Strong dollar drives oil down to near $94 a barrel
Chicago (Nov 10) The price of oil fell to near $94 a barrel last week, as an unexpected rate cut by the European Central Bank strengthened the dollar and an OPEC report depicted abundant global supplies.
By mid-afternoon in Europe, benchmark U.S. crude for December delivery was down 57 cents to $94.23 a barrel on the New York Mercantile Exchange. On Wednesday, it added $1.43 to close at $94.80 a barrel. That was still about 9 percent below its Oct. 2 close of $104.10.
Aiming to encourage Europe’s modest growth rate, the ECB cut its benchmark interest rate to a record low 0.25 percent, a move not generally expected until at least next month.
The cut weakened the euro and strengthened the dollar, making commodities like crude more expensive for traders using currencies other than the U.S. currency. The euro was down to $1.3365 from $1.3520 before the rate cut was announced.
Meanwhile, the Commerce Department said the U.S. economy grew 2.8 percent from July through September compared with the same period in 2012, nearly a percentage point higher than predicted.
“Besides the unexpectedly strong GDP figures, the ECB surprisingly cut interest rates which led to a jump in the dollar,” said analyst Daniel Briesemann at Commerzbank in Frankfurt. “This is driving commodity prices down, not only oil.”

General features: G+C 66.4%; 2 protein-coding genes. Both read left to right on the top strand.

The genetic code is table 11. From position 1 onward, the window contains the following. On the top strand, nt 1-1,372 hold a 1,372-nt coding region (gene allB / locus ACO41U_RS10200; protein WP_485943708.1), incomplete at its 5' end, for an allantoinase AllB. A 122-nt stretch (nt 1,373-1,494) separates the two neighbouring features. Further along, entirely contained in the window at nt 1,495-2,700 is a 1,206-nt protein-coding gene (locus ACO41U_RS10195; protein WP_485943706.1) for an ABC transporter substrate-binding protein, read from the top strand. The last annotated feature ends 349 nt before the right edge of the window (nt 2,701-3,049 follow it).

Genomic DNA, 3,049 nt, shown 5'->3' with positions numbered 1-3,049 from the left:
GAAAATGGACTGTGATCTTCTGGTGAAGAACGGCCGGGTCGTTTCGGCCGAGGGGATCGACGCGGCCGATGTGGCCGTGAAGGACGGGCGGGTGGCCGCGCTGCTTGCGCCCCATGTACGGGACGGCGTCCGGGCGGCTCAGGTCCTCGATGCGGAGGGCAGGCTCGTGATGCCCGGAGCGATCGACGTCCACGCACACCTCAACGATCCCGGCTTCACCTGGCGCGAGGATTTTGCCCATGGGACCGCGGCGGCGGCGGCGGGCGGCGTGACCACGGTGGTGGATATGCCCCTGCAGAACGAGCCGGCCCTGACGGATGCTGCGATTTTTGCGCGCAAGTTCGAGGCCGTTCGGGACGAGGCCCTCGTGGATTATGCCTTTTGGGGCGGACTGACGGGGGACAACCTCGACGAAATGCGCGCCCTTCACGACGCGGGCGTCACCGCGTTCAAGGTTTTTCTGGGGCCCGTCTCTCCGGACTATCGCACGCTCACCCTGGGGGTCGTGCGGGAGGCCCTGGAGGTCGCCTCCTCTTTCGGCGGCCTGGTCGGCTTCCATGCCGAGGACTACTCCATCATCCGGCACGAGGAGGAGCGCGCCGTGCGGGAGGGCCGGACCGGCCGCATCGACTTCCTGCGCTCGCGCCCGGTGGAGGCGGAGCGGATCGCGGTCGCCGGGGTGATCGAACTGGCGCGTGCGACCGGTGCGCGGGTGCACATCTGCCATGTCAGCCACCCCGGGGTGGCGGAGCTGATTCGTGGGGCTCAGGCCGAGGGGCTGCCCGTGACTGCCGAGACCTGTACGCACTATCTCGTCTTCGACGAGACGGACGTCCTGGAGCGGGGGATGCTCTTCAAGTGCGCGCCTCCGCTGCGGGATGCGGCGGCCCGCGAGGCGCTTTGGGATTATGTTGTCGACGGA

Until the rate cut, the oil market had been supported by news of a drop of 3.8 million barrels in U.S. gasoline supplies last week, almost four times the decline analysts were expecting, as well as a strong rise in demand for distillates, which includes diesel and heating oil.
A report from some of the world’s key oil producers forecasting rising energy supplies in the coming years also weighed on prices.
The Organization of Petroleum Exporting Countries said it expects demand for its crude oil to fall to 29.2 million barrels a day in 2018 from 30.3 million barrels a year this year. OPEC said rising supplies from other sources, such as Canadian oil sands, crude from Latin America and the increased use of biofuels would contribute to the fall in demand for its own output.
“This year’s (report) demonstrates again that there is no shortage of oil and resources are plentiful,” OPEC Secretary General Abdullah Al-Badry said in the group’s 2013 World Oil Outlook report. “Increasing global oil demand is supported by an expanding diversity of supply sources.”
OPEC also predicted that global oil demand would rise from 81.2 million barrels a day in 2013 to 89.7 million barrels a day in 2020 and 100.2 million barrels a day in 2035. At the same time, renewables and other fuels were seen driving down the share oil has in global energy use, from 32.2 percent in 2010 to 26.3 percent in 2035, with natural gas making the largest gains.
Brent crude, the international benchmark, was down $1.15 at $104.09 a barrel on the ICE Futures exchange in London.
In other energy futures trading on Nymex:
— Wholesale gasoline fell 2.78 cents to $2.5202 a gallon.
— Heating oil lost 1.98 cents to $2.8498 a gallon.
— Natural gas gained 8 cents to $3.578 per 1,000 cubic feet.